This last film in the 'Airport 'series ends fast - with an SST (supersonic transport); Concorde. Joe Patroni (George Kennedy) Murray deal with nuclear missiles being fired at the'speed-bird... See full summary »
This film is a compendium of the facts and fiction of the events leading up to the disaster. For dramatic effect, Sabotage was chosen as the cause, rather than electricity lashing out at a couple of tons of hydrogen.Written by
Charles Holland <firstname.lastname@example.org>
WLS radio announcer Herbert Morrison was present at the scene of the Hindenburg crash, along with his engineer Charlie Nehlsen, and recorded an eyewitness account of the unfolding tragedy. The audio clip plays at the end of the film. Nehlsen's recorder was running a bit slow, so when the recording is played back at normal speed, the pitch of Morrison's voice is raised slightly. The slight cracking at one point was caused by the shockwave of the explosion reaching the recorder just after Morrison shouts "It's burst into flames!" See more »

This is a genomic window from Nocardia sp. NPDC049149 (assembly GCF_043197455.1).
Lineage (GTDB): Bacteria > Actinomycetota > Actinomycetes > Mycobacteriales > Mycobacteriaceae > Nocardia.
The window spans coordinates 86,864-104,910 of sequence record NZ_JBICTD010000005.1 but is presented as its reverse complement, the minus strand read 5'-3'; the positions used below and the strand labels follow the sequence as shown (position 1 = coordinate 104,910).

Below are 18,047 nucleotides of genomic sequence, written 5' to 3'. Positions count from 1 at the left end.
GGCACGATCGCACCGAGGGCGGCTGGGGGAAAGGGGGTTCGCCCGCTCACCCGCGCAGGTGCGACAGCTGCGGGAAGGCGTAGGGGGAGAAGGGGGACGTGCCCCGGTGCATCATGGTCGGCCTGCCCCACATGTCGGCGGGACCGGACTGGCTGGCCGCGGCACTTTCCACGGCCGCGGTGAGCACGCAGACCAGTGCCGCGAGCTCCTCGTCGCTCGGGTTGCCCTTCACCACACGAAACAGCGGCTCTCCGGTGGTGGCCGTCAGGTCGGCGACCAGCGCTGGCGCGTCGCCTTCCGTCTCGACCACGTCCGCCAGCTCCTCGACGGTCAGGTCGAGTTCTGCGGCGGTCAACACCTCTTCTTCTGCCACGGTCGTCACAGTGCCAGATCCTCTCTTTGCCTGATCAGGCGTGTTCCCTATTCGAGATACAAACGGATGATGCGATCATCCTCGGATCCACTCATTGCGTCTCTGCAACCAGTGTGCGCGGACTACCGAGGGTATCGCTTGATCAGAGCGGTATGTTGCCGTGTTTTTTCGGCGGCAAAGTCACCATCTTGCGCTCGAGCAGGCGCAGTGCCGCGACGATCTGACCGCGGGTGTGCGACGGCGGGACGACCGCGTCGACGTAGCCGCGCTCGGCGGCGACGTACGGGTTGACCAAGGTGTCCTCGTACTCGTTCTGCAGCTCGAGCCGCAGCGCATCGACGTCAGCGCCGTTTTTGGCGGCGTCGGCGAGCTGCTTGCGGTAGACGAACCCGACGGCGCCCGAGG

At the beginning of the film, when the woman is writing to the German embassy about her premonition, the caption introducing this scene says "April 17, 1937", but the date she has written at the top of the letter is April 8. See more »
The film opens with the 1936 Universal logo followed by a newsreel prior to the credits. See more »
Deleted scenes were added back into the film for television airings, including one in which Goebbels shows Ritter a display of items used in attempted anti-Nazi attacks, including a bomb found on board the ocean liner "Bremen". See more »
This is very much a niche film--one that will appeal to some viewers but probably not most. I was attracted to it for two reasons--my love of George C. Scott films as well as because I am a huge airship lover and have always wondered what it would have been like to ride in one of these behemoths. However, given that most people DON'T have this fantasy and Scott is quickly becoming a forgotten name in films, I honestly can't see most people seeing or enjoying the film.
The film is a fictionalized account of the final voyage of the Hindenburg. While it is all supposition and guesswork, it is pretty exciting. Plus at the end of the film they did a nice job of integrating existing newsreel footage into the body of the movie. The acting is pretty good and the special effects excellent, but much of the spectacle is lost on television--it was amazing on the big screen.
Overall, history lovers will be happy but most others who have no idea about this event or its context will probably be left bored and confused.
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